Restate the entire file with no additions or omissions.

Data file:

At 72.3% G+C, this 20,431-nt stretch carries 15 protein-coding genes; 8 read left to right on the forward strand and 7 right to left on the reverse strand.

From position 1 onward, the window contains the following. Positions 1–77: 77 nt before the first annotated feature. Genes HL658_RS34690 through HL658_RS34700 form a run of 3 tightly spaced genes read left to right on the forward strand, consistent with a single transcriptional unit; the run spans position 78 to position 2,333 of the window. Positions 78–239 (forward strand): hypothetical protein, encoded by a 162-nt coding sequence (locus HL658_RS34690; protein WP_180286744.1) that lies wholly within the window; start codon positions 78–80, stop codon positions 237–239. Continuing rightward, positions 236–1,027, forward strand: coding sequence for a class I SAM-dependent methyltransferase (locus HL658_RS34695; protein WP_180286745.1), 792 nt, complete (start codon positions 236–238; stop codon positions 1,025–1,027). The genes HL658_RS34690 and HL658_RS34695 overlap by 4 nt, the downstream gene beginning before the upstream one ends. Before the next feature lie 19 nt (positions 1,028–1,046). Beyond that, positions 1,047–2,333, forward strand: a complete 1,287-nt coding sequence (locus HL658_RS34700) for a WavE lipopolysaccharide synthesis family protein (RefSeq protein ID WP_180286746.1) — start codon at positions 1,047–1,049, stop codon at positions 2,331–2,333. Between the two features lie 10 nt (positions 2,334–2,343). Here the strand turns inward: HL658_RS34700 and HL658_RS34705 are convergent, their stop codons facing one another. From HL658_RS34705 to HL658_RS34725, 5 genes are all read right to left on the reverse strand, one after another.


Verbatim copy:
At 72.3% G+C, this 20,431-nt stretch carries 15 protein-coding genes; 8 read left to right on the forward strand and 7 right to left on the reverse strand.

From position 1 onward, the window contains the following. Positions 1–77: 77 nt before the first annotated feature. Genes HL658_RS34690 through HL658_RS34700 form a run of 3 tightly spaced genes read left to right on the forward strand, consistent with a single transcriptional unit; the run spans position 78 to position 2,333 of the window. Positions 78–239 (forward strand): hypothetical protein, encoded by a 162-nt coding sequence (locus HL658_RS34690; protein WP_180286744.1) that lies wholly within the window; start codon positions 78–80, stop codon positions 237–239. Continuing rightward, positions 236–1,027, forward strand: coding sequence for a class I SAM-dependent methyltransferase (locus HL658_RS34695; protein WP_180286745.1), 792 nt, complete (start codon positions 236–238; stop codon positions 1,025–1,027). The genes HL658_RS34690 and HL658_RS34695 overlap by 4 nt, the downstream gene beginning before the upstream one ends. Before the next feature lie 19 nt (positions 1,028–1,046). Beyond that, positions 1,047–2,333, forward strand: a complete 1,287-nt coding sequence (locus HL658_RS34700) for a WavE lipopolysaccharide synthesis family protein (RefSeq protein ID WP_180286746.1) — start codon at positions 1,047–1,049, stop codon at positions 2,331–2,333. Between the two features lie 10 nt (positions 2,334–2,343). Here the strand turns inward: HL658_RS34700 and HL658_RS34705 are convergent, their stop codons facing one another. From HL658_RS34705 to HL658_RS34725, 5 genes are all read right to left on the reverse strand, one after another.